I have heard rumblings that the trees in High Park aren't doing well and aren't expected to make it through the next 5 years. This is partly due to climate but primarily due to abuse by visitors to the sites. In order to mitigate the damage being done to the trees, the City has decided to relieve the pressure on High Park sakuras by planting a new grove in Woodbine Park. They're building a tunnel! A cherry tree tunnel in the Beaches! (Yes, Beaches. Don't even get me started.) It's expected to reduce the number of people who flood High Park annually with blossom fever.

I remember exam days at U of T and the sakura tunnel beside Robarts. I was always too distracted by severe end of year anxiety to even appreciate what we had right there on campus. So if you're in the neighbourhood of Harbord and Huron, help out the High Park trees and take your selfies there instead. Trinity-Bellwoods is also an alternative. But if you're like me and have never done the cherry blossom thing, you'll probably be drawn to High Park not sorely for the blooms but for the sheer spectacle.

The cops had actually blocked off roads into the park from Bloor so the only way in was on foot... which is fine since most visitors were coming by TTC anyway.

The cops had actually blocked off roads into the park from Bloor so the only way in was on foot... which is fine since most visitors were coming by TTC anyway.

So, please, if you want to enjoy the cherry vistas, take care and respect the trees. They're non-native (and non-invasive) and fragile. Yes, they make wonderful backdrops for the perfect springtime portrait but they're not like our hardy oaks and pines, or even our crab apple trees (which are also fantastic in the spring bloom, as most fruit trees are, jsyk!).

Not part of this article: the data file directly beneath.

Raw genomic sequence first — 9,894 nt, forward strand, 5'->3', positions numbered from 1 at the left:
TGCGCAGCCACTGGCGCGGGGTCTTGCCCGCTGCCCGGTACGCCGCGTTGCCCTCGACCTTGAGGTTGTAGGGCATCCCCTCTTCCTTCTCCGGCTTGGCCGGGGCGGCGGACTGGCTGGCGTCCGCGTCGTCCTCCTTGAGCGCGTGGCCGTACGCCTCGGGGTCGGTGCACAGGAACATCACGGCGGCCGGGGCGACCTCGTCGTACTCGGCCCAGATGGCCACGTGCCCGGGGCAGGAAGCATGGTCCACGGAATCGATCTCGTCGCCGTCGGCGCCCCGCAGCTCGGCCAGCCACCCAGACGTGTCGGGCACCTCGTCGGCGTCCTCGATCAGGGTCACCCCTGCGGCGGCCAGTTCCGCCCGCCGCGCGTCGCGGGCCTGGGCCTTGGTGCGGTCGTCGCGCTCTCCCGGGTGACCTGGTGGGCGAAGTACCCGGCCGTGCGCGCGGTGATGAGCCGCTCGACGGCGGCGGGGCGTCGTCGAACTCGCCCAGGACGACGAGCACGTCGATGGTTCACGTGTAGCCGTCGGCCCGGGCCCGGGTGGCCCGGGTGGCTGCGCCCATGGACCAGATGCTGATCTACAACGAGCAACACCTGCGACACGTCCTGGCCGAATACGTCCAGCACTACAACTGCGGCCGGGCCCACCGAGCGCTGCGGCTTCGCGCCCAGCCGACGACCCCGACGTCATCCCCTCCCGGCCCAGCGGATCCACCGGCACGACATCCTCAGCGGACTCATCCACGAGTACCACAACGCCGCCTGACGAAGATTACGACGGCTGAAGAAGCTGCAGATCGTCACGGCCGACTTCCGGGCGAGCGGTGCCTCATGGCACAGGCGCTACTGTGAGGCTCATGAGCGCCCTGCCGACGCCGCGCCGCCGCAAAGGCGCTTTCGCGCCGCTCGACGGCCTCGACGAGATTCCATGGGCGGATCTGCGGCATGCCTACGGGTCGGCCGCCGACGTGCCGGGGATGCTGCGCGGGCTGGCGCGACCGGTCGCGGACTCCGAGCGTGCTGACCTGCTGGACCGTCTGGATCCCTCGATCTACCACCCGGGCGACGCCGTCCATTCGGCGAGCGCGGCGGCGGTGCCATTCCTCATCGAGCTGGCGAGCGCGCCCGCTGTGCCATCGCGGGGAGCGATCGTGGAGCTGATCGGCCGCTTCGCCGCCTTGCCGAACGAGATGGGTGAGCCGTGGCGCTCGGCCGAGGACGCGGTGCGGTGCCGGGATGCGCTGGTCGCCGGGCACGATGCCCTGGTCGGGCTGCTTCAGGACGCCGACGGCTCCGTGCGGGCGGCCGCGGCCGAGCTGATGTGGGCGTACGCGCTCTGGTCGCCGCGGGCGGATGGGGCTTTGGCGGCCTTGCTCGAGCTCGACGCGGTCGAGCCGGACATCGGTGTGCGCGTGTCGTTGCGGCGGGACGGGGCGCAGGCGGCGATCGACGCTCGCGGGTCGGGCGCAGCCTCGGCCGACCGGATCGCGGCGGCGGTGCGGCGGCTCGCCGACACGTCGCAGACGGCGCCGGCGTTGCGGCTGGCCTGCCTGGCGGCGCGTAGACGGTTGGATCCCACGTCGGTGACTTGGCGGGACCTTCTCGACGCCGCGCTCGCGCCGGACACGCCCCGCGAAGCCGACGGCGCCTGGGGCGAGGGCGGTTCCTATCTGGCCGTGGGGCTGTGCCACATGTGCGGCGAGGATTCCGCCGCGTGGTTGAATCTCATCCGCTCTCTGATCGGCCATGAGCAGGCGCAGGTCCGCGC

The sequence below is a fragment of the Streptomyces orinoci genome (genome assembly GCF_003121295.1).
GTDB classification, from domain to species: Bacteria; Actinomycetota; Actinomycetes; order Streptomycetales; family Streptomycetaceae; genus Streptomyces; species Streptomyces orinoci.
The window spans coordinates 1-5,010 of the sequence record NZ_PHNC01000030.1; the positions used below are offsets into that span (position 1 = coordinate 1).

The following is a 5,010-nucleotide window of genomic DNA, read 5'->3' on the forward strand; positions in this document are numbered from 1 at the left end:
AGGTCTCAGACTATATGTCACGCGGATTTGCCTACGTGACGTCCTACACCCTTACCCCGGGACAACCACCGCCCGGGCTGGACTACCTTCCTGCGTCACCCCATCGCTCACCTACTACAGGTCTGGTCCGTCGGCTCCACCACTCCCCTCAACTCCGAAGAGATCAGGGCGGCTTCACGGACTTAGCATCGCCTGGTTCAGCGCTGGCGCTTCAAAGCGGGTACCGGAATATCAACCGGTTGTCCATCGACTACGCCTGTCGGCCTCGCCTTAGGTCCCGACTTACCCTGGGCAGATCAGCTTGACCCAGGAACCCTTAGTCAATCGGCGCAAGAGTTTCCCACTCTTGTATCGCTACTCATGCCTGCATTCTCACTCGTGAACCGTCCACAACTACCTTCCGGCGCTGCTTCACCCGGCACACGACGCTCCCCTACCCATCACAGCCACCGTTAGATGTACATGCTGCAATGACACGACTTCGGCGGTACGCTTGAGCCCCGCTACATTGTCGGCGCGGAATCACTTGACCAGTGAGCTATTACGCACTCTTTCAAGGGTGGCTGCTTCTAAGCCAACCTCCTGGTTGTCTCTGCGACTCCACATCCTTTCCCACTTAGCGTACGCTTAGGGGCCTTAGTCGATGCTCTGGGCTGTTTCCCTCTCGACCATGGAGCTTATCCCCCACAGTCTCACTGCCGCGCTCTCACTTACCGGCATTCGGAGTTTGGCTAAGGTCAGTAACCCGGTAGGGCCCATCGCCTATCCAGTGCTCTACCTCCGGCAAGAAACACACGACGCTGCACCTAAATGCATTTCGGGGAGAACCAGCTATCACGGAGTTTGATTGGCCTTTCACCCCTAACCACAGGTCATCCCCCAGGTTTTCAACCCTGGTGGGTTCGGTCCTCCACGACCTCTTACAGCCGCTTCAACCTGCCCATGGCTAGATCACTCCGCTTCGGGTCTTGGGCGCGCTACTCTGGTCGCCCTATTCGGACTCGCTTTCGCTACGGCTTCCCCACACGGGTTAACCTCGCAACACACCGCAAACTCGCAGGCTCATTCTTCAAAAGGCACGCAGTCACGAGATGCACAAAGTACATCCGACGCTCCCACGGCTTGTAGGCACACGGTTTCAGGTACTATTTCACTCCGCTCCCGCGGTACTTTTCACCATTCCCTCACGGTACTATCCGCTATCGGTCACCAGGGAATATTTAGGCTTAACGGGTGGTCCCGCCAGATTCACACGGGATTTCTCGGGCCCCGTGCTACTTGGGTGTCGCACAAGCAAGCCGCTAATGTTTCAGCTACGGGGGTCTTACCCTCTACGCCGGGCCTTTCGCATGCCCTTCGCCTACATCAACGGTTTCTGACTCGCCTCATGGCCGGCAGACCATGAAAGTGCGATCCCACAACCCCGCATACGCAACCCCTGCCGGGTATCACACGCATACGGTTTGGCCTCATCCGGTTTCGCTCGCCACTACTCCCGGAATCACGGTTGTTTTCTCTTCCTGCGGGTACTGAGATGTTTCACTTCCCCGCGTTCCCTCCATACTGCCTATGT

Check out my photo page for a complete gallery of snapshots I took during peak bloom this year.

1977 Punk Rock Blitz-O-Rama 8 @ The Linsmore Tavern

The Linsmore Tavern at Greenwood and Danforth has always been somewhat of an "avoid" place for me. Having grown up nearby, I can't say there was ever a temptation to venture there. I considered it akin to the Eton or really any number "old man bars" along the east Danforth. Then the other day, my mother gave me a flyer for all the live music coming up. The Blondie tribute caught my eye... And that's how, on the 14th of April 2017, I ended up sitting with friends, surrounded by old punks in what turned out to be a pretty cool venue for local rock music.

It's also how I came to realise I actually really like The Jam? (I can't claim any punk authenticity. Having not even been even close to born in 1977 I considered myself into punk... in the 90s, with the likes of Pennywise, Social Distortion, Rancid, Bad Religion, and The Offspring.) For some reason, I just assumed The Jam was literally a jam band and I've never been particularly into that genre, save the typical late-teenage Phish obsession. Like, do not even talk to me about Dave Matthews Band or I may have to punch you.